Museums’ social responsibility isn’t a new concept. Recent research by MMO (Magyar Múzeumok Online) reveals that more than half of the Hungarian museums are involved in assistance programmes related to the war in Ukraine.
Since the outbreak of the war, museums around the world have been raising their voices against armed conflict in order to protect human life and cultural property. At the same time, many Hungarian museums and museum staff strive to help the victims of the armed conflict, those who remain at home and those fleeing. We published recommendations for museum professionals titled “Whoever gives fast, gives twice, and even more is given by the one who gives well…” on Feb 28, 2022 by dr. Ibolya Bereczki, president of the Pulszky Society. Similarly impactful is the ICOM Hungary statement, as well as the joint announcement by the presidents of four national professional organisations for museums and public collections, that encourages individual institutions to respectively aid victims of war as much as possible.
In the spirit of the recommendations, The Hungarian Museums Online launched a rapid online survey of Hungarian museums, in which institutions with museum licences could participate between 1 March and 3 March 2022. (Here we thank Pulszky Society and MVMSZ for their support.)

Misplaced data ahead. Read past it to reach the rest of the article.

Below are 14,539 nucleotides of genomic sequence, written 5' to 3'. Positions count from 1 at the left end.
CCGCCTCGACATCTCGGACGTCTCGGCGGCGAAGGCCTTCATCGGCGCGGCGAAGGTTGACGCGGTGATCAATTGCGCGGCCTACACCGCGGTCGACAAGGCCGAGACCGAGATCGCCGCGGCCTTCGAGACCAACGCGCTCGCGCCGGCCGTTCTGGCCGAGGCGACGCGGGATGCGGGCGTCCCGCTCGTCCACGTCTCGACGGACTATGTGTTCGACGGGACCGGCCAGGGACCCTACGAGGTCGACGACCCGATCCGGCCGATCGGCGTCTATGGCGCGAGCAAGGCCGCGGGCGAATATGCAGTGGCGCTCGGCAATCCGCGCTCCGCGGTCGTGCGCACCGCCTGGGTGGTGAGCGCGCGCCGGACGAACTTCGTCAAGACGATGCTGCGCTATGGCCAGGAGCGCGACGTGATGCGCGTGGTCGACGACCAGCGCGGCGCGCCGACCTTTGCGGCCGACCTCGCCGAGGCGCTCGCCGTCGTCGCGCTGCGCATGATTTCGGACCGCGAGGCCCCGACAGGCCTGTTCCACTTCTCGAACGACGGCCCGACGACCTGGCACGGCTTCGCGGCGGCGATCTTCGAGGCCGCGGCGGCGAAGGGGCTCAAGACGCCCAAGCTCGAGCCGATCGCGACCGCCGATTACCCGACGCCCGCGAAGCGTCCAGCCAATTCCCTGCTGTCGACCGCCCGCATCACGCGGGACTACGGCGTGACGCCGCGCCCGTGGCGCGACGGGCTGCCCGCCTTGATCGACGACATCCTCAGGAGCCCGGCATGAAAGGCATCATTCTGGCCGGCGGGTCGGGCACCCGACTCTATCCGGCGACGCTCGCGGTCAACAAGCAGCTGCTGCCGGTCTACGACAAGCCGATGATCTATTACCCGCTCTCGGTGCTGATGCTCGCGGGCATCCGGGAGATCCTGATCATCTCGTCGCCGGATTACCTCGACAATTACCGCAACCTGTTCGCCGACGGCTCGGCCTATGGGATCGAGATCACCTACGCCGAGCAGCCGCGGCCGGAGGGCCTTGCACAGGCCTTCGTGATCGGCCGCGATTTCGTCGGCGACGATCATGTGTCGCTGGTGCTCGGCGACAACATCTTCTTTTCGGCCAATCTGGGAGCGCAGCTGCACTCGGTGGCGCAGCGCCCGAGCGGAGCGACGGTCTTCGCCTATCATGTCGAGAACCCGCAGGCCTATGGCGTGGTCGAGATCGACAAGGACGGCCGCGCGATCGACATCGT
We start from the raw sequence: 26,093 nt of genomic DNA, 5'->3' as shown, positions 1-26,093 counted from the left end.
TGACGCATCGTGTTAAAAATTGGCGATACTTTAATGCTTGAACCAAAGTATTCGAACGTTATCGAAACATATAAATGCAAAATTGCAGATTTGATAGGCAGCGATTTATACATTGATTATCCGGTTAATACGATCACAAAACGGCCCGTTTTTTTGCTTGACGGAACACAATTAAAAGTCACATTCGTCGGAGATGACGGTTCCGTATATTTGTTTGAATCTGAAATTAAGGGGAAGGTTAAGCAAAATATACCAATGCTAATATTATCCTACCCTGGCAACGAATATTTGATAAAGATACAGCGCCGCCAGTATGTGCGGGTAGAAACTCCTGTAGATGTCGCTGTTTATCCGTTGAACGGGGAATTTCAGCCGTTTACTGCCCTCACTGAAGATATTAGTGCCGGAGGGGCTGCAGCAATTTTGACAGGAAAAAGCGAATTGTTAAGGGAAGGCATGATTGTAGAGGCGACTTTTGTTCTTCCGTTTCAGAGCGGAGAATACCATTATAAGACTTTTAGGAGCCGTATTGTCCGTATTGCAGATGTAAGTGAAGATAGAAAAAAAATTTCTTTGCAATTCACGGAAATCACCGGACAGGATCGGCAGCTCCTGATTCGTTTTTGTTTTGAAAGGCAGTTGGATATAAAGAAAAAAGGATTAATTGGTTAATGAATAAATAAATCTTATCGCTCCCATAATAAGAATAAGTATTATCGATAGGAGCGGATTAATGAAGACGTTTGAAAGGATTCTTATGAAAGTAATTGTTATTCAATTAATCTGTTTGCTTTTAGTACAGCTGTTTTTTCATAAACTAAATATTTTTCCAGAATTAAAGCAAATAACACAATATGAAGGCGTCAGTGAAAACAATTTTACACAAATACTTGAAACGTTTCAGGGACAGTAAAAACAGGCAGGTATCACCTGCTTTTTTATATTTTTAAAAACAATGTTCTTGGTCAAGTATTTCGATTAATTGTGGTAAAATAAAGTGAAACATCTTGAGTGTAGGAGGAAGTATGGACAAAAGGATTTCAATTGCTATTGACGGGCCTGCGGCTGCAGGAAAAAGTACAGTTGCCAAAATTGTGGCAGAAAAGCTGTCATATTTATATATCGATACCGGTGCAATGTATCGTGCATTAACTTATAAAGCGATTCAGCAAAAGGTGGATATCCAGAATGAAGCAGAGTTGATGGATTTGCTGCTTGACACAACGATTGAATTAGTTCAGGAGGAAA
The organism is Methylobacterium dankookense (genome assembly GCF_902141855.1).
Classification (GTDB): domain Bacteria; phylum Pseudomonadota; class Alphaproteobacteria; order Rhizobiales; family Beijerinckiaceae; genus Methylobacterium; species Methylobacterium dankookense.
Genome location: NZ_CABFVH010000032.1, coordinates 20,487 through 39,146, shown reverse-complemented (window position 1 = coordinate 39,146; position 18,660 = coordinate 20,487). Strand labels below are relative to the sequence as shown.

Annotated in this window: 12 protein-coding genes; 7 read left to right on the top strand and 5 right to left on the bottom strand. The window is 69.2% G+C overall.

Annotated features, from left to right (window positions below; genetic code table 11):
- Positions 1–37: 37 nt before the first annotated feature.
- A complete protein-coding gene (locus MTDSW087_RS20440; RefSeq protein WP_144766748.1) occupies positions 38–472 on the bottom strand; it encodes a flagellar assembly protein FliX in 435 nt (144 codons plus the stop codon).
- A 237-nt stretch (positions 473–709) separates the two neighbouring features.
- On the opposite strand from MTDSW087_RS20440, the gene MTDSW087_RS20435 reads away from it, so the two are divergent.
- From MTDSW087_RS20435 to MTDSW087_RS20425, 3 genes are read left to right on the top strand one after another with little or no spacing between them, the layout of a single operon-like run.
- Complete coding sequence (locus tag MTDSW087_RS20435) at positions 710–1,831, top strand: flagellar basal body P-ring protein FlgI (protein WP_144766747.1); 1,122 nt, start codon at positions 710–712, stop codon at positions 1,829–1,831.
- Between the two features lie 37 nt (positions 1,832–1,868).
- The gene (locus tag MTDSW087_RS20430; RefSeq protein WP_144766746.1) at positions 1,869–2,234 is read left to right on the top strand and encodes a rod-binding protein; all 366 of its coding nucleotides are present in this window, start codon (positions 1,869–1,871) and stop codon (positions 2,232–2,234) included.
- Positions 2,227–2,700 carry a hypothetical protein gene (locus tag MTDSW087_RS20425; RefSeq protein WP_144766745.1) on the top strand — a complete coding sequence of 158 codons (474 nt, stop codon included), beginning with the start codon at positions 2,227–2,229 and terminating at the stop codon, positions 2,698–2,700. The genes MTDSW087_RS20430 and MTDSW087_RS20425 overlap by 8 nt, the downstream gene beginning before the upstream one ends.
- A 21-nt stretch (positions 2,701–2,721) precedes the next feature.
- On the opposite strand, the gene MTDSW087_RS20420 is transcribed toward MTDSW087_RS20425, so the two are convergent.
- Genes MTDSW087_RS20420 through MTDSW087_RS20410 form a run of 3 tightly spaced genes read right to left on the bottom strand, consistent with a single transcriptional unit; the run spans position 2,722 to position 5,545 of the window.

A total of 43 institutions filled out the questionnaire, which revealed that 55.8% of them are currently participating in a support campaign. The research also revealed that a significant proportion of museums not only work to support the victims of the Ukrainian-Russian war, but 58.1% of them have already participated in assistance programmes. In 62.8% of institutions, several employees are committed to this field, and in 9.3% 1-1 people are actively involved in alleviating the suffering caused by the war. Museums in Pest (14.3%), Budapest, Komárom-Esztergom, Szabolcs-Szatmár-Bereg and Zala counties (9.5% everywhere) filled out the questionnaire, of which Szabolcs-Szatmár-Bereg County and Budapest institutions reported the most assistance actions. Regional museums were the most active, then city museums with county-wide scopes and national museums: 9 regional museums reported that they were providing organised assistance to victims of the war, 8 in county institutions and 3 in national museums.
The study also found that institutions responded similarly to the crisis.
Museums and their staff are participating in fundraising campaigns across the country. They collect long-lasting food, clothes, toiletries, raise money, prepare sandwiches, organise charity concerts, the proceeds of which are offered to those in need, they accommodate refugees, they serve at the fundraising points of their settlements, they participate in the transportation of aid. At the moment, for instance, the Paks Gallery and the Sóstó Open-Air Museum serve as fundraising points.